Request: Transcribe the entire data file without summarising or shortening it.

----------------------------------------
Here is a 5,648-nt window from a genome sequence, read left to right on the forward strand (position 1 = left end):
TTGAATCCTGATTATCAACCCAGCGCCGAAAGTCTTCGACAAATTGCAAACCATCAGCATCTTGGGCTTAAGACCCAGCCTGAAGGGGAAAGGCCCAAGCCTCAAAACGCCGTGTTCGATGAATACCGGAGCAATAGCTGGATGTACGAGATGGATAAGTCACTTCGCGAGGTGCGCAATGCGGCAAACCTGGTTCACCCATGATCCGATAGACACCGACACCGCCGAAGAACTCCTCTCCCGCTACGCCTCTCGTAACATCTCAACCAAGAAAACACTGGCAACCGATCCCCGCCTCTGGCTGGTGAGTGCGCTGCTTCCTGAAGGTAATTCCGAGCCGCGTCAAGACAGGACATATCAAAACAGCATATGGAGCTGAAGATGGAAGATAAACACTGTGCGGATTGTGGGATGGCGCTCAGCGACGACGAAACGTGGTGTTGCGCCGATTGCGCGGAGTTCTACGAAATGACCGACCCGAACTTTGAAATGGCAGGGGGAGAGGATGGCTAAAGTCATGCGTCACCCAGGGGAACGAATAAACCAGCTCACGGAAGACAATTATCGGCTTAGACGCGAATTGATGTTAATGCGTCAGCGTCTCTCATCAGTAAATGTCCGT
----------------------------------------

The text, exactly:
Here is a 5,648-nt window from a genome sequence, read left to right on the forward strand (position 1 = left end):
TTGAATCCTGATTATCAACCCAGCGCCGAAAGTCTTCGACAAATTGCAAACCATCAGCATCTTGGGCTTAAGACCCAGCCTGAAGGGGAAAGGCCCAAGCCTCAAAACGCCGTGTTCGATGAATACCGGAGCAATAGCTGGATGTACGAGATGGATAAGTCACTTCGCGAGGTGCGCAATGCGGCAAACCTGGTTCACCCATGATCCGATAGACACCGACACCGCCGAAGAACTCCTCTCCCGCTACGCCTCTCGTAACATCTCAACCAAGAAAACACTGGCAACCGATCCCCGCCTCTGGCTGGTGAGTGCGCTGCTTCCTGAAGGTAATTCCGAGCCGCGTCAAGACAGGACATATCAAAACAGCATATGGAGCTGAAGATGGAAGATAAACACTGTGCGGATTGTGGGATGGCGCTCAGCGACGACGAAACGTGGTGTTGCGCCGATTGCGCGGAGTTCTACGAAATGACCGACCCGAACTTTGAAATGGCAGGGGGAGAGGATGGCTAAAGTCATGCGTCACCCAGGGGAACGAATAAACCAGCTCACGGAAGACAATTATCGGCTTAGACGCGAATTGATGTTAATGCGTCAGCGTCTCTCATCAGTAAATGTCCGT